Category Archives: Articles

A softening of attitudes?

Yesterday, the latest British Social Attitudes report was released, and for once the story was about more positive attitudes around benefits. No more the headlines about ‘hardening’ attitudes; the headlines in the  BBC and Express talked about ‘softening attitudes’ (using the words of … Continue reading

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Securing the reproductive rights of learning disabled women

In this guest post, Godfred Boahen looks at an area of inequalities that we haven’t previously touched upon on the blog – reproductive rights, specifically in the case of disabled people.  In February 2013 the Court of Protection (COP) in England … Continue reading

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Did Labour’s social policies fail or succeed 1997-2010?

It’s impossible to begin telling a story without knowing the ending. So after 13 years in office (1997-2010), it is only now possible to write the story of New Labour’s social policy record – what they aimed to do, what … Continue reading

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Could ‘pre-distribution’ boost the wage share?

In a guest post, Stewart Lansley captures the key findings from his latest TUC pamphlet (with Howard Reed) on how to reverse the increasing share of national income going to profits rather than pay packets. There has been much discussion … Continue reading

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Brazilian protests: inequality and its consequences

In this guest post, Kênia Parsons of LSE/University of New South Wales explores the continuing, inequality-fuelled protests in her home country of Brazil. A wave of protests has invaded the Brazilian streets. An increase in bus fares was the spark needed … Continue reading

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Educational Inequalities in Parents’ Time with Children

In a guest post, Pablo Gracia looks at inequalities in how parents spend time with their children, using his own research on the UK and Spain – and then considers the likely causes, consequences, and what this might all mean for … Continue reading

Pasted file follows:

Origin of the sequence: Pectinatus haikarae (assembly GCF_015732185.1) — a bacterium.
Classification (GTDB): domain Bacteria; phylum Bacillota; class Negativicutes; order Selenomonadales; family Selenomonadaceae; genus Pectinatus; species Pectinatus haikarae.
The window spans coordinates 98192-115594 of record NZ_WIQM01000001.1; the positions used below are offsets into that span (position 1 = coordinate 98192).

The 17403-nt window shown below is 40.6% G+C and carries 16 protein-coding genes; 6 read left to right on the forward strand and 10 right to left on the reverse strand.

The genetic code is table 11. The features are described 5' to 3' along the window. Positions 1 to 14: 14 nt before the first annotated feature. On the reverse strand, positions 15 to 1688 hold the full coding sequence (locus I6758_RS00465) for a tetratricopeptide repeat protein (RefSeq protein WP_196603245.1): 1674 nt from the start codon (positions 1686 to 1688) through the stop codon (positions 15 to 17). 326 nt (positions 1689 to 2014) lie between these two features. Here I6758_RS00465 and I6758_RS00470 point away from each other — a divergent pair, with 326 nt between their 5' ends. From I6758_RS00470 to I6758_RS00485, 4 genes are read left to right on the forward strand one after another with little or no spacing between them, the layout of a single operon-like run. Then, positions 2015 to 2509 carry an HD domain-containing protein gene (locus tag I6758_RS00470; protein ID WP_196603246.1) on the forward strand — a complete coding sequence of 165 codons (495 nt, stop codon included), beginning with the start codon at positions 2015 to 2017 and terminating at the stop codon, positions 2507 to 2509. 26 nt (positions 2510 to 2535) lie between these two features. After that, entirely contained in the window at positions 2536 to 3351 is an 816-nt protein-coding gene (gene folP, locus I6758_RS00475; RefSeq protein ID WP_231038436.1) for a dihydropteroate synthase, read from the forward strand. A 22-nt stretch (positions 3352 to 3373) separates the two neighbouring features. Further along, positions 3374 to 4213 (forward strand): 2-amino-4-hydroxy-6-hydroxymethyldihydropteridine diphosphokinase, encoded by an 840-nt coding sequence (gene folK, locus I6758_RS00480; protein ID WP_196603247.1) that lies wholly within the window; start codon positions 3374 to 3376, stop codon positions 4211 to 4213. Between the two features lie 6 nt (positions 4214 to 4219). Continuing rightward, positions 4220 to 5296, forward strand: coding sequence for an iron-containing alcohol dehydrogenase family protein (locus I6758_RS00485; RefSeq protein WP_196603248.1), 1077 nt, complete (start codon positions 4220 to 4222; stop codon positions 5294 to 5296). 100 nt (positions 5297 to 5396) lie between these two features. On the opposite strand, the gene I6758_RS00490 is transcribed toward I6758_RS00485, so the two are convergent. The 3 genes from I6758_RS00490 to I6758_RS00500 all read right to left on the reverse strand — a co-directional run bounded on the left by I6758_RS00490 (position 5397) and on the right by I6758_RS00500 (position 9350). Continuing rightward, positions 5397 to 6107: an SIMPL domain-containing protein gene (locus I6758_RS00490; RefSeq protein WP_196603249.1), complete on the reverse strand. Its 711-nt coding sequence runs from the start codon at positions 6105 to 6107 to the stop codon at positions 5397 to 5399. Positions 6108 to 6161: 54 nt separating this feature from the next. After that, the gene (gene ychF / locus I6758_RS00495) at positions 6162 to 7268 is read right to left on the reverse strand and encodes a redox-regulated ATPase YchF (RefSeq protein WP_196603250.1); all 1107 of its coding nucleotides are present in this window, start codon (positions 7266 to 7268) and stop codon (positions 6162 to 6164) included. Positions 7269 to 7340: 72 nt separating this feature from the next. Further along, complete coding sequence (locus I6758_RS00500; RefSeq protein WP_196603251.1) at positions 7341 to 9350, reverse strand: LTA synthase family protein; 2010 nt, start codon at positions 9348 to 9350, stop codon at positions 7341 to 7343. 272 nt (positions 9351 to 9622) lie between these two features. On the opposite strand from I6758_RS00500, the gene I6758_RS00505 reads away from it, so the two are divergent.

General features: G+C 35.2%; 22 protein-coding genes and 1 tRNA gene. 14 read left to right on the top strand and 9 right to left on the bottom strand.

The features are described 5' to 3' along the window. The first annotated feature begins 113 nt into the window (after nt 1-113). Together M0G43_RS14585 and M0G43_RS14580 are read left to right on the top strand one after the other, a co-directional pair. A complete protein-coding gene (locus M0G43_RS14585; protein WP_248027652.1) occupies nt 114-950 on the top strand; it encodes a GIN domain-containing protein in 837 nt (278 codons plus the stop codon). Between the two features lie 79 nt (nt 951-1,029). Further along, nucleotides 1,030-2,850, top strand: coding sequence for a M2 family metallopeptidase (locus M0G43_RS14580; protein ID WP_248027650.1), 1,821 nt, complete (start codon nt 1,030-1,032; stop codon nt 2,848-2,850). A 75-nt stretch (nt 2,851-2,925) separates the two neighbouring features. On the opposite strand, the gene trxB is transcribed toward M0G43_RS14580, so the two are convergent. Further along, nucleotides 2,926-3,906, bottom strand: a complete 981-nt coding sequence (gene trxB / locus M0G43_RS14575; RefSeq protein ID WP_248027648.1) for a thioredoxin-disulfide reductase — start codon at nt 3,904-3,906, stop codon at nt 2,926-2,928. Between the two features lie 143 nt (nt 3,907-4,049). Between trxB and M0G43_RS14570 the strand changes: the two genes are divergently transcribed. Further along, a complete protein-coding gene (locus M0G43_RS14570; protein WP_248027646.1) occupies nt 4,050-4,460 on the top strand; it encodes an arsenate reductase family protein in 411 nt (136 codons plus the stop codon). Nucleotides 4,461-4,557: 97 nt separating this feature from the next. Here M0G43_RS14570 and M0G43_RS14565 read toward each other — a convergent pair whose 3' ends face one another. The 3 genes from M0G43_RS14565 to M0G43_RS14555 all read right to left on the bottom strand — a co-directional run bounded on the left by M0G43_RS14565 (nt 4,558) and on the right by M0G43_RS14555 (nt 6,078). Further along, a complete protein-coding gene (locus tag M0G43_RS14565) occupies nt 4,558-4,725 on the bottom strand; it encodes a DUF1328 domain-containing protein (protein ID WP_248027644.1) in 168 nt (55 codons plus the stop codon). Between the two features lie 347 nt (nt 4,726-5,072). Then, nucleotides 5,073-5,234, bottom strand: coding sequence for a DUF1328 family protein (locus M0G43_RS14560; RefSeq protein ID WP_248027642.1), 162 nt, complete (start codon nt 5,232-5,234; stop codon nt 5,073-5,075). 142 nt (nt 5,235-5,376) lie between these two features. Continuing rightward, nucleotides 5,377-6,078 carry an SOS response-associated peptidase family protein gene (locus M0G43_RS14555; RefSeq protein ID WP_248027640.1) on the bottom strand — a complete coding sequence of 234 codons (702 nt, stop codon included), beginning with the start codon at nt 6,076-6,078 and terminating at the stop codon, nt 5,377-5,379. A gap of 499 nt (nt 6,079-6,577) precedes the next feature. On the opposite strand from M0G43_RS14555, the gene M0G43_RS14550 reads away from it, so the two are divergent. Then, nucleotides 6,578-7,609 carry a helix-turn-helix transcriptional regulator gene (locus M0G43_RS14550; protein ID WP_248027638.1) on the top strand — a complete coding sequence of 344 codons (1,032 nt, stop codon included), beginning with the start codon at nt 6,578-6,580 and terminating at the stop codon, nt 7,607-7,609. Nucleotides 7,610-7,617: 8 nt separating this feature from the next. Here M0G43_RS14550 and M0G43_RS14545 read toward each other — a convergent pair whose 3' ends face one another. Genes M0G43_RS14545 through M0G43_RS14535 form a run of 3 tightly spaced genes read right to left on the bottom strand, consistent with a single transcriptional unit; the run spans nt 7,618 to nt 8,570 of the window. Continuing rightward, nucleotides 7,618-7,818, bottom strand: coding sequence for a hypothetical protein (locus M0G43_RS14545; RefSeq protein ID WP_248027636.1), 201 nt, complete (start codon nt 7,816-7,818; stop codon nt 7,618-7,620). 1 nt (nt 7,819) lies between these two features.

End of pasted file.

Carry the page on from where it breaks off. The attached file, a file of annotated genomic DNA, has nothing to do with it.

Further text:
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Is ‘the paradox of redistribution’ dead?

It has all the makings of a great academic fist-fight.* In a classic 1998 article, Walter Korpi and Joakim Palme wrote a hugely influential article called ‘the paradox of redistribution,’ which argued that a targeted benefit system ended up achieving … Continue reading

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Has Income Inequality Really Ballooned Since the 1970s?

One of the most influential lines of research on income inequality come from Thomas Piketty and Emmanuel Saez’s study of income tax records in the United States and elsewhere. Summarizing this work in Slate, Timothy Noah states: “The share of … Continue reading

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Attitudes to redistribution: does it matter where you live?

This is a guest post by Nick Bailey on some of the first work on the geography of attitudes to redistribution, based on his just-published paper (with four colleagues). More on this from me (Ben) over the summer too, it’s a really … Continue reading

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Tax breaks for useful jobs

A new paper says that the income tax rate in socially useful jobs should be lower than in socially useless ones – here, regular guest-poster Charlotte Cavaille gives this argument a once-over, as part of a pair of posts on tax. With … Continue reading

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